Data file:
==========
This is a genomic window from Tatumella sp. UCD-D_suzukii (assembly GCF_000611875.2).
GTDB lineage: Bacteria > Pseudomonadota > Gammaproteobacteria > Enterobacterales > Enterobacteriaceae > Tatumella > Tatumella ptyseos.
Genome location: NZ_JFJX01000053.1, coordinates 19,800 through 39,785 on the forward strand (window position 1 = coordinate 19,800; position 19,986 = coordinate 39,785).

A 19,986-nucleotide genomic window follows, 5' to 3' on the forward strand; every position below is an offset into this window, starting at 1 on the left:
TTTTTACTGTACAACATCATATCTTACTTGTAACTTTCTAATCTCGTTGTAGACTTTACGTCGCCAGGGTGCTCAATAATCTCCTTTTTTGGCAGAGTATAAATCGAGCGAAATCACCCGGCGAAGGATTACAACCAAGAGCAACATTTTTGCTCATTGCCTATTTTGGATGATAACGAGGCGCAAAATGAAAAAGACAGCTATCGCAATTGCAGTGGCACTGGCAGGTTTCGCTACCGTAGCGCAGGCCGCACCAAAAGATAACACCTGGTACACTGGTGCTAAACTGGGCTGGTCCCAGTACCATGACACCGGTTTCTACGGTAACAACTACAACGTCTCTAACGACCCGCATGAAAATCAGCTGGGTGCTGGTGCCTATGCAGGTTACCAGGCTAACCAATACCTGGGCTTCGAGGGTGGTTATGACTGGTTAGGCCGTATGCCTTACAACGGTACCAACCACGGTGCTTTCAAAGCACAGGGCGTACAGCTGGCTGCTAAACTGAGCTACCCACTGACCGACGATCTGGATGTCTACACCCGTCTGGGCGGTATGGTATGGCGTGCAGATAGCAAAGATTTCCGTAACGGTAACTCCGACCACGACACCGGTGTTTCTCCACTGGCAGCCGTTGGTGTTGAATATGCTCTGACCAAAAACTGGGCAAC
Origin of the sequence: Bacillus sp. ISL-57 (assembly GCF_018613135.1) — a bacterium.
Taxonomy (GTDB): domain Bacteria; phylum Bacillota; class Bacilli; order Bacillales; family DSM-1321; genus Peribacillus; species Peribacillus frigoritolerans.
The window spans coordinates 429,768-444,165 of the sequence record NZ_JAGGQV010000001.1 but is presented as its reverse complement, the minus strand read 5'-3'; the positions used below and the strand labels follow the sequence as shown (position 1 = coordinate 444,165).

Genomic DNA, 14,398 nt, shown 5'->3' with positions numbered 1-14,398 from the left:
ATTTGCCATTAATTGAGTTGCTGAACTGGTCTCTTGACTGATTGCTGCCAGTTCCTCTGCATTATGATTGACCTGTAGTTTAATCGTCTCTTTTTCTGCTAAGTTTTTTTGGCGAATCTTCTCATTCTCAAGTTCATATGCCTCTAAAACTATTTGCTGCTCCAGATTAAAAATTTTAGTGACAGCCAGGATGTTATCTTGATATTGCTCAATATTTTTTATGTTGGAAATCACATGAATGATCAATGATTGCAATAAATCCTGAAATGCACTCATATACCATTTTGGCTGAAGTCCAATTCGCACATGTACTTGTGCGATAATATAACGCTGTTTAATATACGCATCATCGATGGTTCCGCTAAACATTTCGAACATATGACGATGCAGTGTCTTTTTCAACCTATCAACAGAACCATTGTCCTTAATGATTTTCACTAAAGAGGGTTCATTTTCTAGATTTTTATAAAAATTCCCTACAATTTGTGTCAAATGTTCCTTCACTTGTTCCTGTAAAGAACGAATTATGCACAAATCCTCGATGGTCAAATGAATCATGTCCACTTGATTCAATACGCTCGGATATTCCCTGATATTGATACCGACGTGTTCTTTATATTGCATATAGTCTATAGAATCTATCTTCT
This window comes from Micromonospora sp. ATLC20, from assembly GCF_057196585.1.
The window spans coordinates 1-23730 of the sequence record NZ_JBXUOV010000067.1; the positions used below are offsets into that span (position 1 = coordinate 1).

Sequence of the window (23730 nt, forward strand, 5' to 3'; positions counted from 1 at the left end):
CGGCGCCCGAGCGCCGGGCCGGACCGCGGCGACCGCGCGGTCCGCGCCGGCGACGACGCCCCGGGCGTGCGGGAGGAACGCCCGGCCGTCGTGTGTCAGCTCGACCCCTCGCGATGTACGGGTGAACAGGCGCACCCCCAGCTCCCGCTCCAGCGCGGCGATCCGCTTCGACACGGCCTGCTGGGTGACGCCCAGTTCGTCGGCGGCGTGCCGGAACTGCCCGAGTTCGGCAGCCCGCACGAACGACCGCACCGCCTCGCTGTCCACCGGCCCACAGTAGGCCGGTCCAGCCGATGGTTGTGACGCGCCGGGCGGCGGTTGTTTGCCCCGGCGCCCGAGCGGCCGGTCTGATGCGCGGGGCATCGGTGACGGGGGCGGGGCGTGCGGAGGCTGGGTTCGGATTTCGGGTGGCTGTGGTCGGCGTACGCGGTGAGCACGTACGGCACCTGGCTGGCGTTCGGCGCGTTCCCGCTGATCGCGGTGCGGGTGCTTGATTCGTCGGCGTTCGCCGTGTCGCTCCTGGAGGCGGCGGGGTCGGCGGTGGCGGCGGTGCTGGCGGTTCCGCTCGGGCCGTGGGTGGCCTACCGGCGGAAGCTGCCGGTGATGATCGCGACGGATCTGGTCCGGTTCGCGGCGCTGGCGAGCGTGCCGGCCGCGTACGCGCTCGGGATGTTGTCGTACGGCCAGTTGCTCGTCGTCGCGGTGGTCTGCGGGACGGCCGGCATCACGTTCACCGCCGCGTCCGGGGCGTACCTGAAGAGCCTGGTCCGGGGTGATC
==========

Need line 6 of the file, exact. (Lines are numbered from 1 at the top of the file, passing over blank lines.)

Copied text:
Origin of the sequence: Bacillus sp. ISL-57 (assembly GCF_018613135.1) — a bacterium.